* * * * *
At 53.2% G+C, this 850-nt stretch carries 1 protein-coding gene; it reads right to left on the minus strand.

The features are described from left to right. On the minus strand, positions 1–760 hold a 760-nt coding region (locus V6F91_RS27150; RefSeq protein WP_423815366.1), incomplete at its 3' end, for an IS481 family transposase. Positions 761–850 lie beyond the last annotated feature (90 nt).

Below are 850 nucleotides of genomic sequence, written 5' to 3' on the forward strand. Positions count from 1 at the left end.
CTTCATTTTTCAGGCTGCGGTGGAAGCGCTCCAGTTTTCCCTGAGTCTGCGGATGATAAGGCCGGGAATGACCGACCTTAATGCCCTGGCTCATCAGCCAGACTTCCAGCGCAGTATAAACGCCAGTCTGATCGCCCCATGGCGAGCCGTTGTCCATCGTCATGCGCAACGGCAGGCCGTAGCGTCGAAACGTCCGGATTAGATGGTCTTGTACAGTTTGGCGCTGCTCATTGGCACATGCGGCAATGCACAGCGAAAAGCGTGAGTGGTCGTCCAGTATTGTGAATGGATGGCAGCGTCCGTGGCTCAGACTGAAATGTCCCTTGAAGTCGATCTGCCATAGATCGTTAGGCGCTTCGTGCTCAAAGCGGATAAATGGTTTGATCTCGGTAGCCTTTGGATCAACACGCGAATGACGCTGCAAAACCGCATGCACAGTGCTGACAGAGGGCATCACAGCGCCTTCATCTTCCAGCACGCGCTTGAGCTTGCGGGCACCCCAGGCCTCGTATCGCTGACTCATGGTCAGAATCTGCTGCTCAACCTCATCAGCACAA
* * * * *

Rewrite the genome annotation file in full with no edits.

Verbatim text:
At 53.2% G+C, this 850-nt stretch carries 1 protein-coding gene; it reads right to left on the minus strand.

The features are described from left to right. On the minus strand, positions 1–760 hold a 760-nt coding region (locus V6F91_RS27150; RefSeq protein WP_423815366.1), incomplete at its 3' end, for an IS481 family transposase. Positions 761–850 lie beyond the last annotated feature (90 nt).

Below are 850 nucleotides of genomic sequence, written 5' to 3' on the forward strand. Positions count from 1 at the left end.
CTTCATTTTTCAGGCTGCGGTGGAAGCGCTCCAGTTTTCCCTGAGTCTGCGGATGATAAGGCCGGGAATGACCGACCTTAATGCCCTGGCTCATCAGCCAGACTTCCAGCGCAGTATAAACGCCAGTCTGATCGCCCCATGGCGAGCCGTTGTCCATCGTCATGCGCAACGGCAGGCCGTAGCGTCGAAACGTCCGGATTAGATGGTCTTGTACAGTTTGGCGCTGCTCATTGGCACATGCGGCAATGCACAGCGAAAAGCGTGAGTGGTCGTCCAGTATTGTGAATGGATGGCAGCGTCCGTGGCTCAGACTGAAATGTCCCTTGAAGTCGATCTGCCATAGATCGTTAGGCGCTTCGTGCTCAAAGCGGATAAATGGTTTGATCTCGGTAGCCTTTGGATCAACACGCGAATGACGCTGCAAAACCGCATGCACAGTGCTGACAGAGGGCATCACAGCGCCTTCATCTTCCAGCACGCGCTTGAGCTTGCGGGCACCCCAGGCCTCGTATCGCTGACTCATGGTCAGAATCTGCTGCTCAACCTCATCAGCACAA